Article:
A firefighter at Kirkland’s Rose Hill Station 26 who was convicted of two gross misdemeanors has been put on probation by the state Department of Health for not noting the convictions while renewing his emergency medical technician certification.
Patrick McManus, who lives in Issaquah and has been a firefighter since 1989, pleaded guilty to non-felony assault/domestic violence in the fourth degree in late 2008, according to King County Superior Court records. He was convicted of throwing his then-girlfriend to the floor during an argument, grabbing her around the neck with his hands and choking her for about three minutes, the records show.
He also pleaded guilty to third-degree malicious mischief in 2001 in a case involving another girlfriend.
McManus became the subject of a Department of Health investigation in 2011 as the result of a whistleblower complaint filed by a fellow firefighter.
The agency found McManus had replied “No” on his EMT certification renewal form when asked if he had been convicted of a crime. Since he had been convicted of the two crimes, that constituted unprofessional conduct, the DOH ruled, and he was placed on active probation through December 2013.
Department of Health documents show the fellow firefighter became concerned about McManus’ stability after an altercation between the two, during which McManus allegedly screamed at the top of his lungs. The firefighter notified the Department of Health about McManus’ convictions after McManus was promoted to probationary lieutenant just days after the agency began its investigation of him.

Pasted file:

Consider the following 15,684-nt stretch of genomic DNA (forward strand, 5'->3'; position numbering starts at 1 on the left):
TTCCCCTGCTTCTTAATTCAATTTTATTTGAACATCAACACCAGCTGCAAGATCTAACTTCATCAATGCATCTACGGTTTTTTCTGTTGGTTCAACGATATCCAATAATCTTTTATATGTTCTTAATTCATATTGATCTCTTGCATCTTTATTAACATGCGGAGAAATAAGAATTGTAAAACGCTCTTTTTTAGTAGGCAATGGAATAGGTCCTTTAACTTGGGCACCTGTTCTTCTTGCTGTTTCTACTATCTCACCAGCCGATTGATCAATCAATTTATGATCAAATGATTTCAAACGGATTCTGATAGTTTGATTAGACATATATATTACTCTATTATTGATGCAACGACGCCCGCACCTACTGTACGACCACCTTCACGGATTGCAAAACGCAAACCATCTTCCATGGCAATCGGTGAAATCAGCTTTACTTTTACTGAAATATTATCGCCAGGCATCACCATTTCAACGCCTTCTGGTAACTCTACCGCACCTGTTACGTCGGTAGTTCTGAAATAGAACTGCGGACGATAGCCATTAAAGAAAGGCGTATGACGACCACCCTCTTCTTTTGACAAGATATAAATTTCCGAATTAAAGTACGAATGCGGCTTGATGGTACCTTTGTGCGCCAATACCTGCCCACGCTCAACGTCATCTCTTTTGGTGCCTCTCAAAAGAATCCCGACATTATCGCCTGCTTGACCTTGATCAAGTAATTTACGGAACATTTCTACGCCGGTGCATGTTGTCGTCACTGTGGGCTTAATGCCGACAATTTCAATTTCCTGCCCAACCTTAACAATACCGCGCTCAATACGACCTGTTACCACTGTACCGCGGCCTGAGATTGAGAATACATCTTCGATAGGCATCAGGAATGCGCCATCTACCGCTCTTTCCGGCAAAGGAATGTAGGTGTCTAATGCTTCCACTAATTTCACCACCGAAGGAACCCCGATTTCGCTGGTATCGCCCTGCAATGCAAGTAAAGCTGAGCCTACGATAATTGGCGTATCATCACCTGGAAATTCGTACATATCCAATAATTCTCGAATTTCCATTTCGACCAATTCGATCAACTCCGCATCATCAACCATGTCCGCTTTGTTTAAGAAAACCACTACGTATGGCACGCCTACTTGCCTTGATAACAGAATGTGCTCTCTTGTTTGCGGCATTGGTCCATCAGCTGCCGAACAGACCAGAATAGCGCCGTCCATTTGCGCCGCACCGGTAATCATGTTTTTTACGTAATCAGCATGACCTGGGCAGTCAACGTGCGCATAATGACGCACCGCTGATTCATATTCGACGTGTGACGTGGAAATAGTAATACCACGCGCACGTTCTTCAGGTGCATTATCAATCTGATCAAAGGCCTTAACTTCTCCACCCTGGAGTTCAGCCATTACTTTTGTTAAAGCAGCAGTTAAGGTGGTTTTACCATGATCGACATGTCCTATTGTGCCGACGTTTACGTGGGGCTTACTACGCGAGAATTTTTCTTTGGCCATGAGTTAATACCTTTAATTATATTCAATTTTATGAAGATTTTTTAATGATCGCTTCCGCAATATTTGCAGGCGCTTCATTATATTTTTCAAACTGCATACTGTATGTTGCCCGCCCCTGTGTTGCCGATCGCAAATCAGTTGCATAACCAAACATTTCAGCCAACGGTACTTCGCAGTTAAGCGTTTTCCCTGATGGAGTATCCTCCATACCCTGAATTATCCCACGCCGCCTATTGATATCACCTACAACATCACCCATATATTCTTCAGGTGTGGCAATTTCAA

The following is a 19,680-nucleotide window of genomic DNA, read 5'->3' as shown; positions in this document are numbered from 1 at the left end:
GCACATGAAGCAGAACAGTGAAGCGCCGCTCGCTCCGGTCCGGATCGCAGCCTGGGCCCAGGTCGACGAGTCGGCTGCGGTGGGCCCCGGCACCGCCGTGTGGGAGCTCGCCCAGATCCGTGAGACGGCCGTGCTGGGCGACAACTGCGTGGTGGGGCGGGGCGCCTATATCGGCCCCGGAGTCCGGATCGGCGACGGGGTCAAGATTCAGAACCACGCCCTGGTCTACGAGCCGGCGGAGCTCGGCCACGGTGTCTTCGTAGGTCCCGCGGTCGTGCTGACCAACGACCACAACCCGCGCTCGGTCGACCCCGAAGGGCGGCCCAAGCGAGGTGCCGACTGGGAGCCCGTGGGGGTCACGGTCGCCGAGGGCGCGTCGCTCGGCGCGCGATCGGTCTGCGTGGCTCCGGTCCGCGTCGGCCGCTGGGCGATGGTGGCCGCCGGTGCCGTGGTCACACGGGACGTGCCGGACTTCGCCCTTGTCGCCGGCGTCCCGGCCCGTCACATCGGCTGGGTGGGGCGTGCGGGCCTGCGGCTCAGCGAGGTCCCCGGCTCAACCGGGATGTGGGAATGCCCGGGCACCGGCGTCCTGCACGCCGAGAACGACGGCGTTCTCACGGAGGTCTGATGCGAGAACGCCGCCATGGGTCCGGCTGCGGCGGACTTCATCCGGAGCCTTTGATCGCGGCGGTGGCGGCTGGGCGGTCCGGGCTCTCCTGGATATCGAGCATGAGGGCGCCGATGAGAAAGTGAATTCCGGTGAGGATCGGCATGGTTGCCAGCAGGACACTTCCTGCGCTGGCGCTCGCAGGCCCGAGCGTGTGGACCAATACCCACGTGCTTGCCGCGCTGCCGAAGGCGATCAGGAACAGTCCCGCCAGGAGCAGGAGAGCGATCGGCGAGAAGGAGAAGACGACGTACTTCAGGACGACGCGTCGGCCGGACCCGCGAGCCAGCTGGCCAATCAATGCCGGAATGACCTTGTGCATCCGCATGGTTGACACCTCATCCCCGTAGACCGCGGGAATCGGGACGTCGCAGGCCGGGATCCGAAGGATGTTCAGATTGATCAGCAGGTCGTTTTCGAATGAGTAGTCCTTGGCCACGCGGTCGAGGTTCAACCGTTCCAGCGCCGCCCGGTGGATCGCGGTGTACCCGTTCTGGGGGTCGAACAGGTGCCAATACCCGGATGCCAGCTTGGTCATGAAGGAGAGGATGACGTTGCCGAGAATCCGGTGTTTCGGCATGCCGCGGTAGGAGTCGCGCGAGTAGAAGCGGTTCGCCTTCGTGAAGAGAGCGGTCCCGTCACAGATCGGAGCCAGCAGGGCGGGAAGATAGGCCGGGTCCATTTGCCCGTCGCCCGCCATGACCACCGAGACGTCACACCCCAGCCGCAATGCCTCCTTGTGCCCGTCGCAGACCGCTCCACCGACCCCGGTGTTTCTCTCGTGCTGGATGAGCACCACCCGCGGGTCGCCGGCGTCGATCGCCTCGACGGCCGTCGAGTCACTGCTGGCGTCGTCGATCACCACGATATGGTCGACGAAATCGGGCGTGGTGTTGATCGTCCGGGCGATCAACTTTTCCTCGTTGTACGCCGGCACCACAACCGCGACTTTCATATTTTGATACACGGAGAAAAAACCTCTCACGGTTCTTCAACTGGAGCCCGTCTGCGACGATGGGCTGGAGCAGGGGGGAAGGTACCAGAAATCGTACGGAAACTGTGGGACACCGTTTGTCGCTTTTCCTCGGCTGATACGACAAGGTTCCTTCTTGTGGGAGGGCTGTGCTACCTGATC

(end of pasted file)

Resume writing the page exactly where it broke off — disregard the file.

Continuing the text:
According to court records, after the 2008 assault police found the woman with a “reddish, discolored area on the back of her neck,” and she told them she feared for her life.
McManus was originally charged with felony assault but in a plea bargain pleaded guilty to fourth-degree assault in October 2008, a gross misdemeanor. He was sentenced in January 2009 to 30 days in jail with credit for time served and work-release, fined $250 and required to obtain domestic violence treatment. Records show he successfully met all of those terms.
McManus told the Kirkland Reporter that he felt victimized by the whistleblower, who is protected by law and whose name has not been disclosed, and harassed by the city of Kirkland. He played down both incidents that led to his convictions, said he had disclosed them both to the city and that he is not a threat to the community.
During the DOH investigation, McManus acknowledged incorrectly filling out the form, first because he thought it referred only to felonies and then because he wasn’t paying attention. But he acknowledged it was wrong for him to incorrectly mark the form.
The city of Kirkland told Patch that McManus is currently employed as a Firefighter 5, but a city spokesperson declined to discuss his case specifically, citing city policy against publicly discussing personnel issues.
But the Kirkland Reporter article said he had been demoted from a probationary position of lieutenant as a result of the DOH investigation. Furthermore, he was suspended for 48 hours without pay for allegedly secretly recording a private meeting with Kirkland City Manager Kurt Triplett. McManus denied that allegation.